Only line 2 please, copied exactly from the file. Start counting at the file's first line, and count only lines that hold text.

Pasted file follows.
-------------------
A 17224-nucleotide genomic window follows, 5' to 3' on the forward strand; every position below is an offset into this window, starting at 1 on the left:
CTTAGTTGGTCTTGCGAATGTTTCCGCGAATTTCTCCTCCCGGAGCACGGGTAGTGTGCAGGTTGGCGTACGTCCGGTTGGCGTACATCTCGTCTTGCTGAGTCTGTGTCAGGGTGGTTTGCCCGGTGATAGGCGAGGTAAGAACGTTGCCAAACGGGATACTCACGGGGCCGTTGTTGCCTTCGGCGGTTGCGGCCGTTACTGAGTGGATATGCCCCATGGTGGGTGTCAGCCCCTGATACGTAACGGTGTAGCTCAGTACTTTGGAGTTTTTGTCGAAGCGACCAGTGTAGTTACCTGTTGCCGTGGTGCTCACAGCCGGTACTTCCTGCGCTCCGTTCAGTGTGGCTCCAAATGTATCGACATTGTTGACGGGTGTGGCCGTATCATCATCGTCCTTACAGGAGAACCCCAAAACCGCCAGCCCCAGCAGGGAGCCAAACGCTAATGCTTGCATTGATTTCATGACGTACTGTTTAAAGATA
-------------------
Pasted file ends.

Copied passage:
CTTAGTTGGTCTTGCGAATGTTTCCGCGAATTTCTCCTCCCGGAGCACGGGTAGTGTGCAGGTTGGCGTACGTCCGGTTGGCGTACATCTCGTCTTGCTGAGTCTGTGTCAGGGTGGTTTGCCCGGTGATAGGCGAGGTAAGAACGTTGCCAAACGGGATACTCACGGGGCCGTTGTTGCCTTCGGCGGTTGCGGCCGTTACTGAGTGGATATGCCCCATGGTGGGTGTCAGCCCCTGATACGTAACGGTGTAGCTCAGTACTTTGGAGTTTTTGTCGAAGCGACCAGTGTAGTTACCTGTTGCCGTGGTGCTCACAGCCGGTACTTCCTGCGCTCCGTTCAGTGTGGCTCCAAATGTATCGACATTGTTGACGGGTGTGGCCGTATCATCATCGTCCTTACAGGAGAACCCCAAAACCGCCAGCCCCAGCAGGGAGCCAAACGCTAATGCTTGCATTGATTTCATGACGTACTGTTTAAAGATA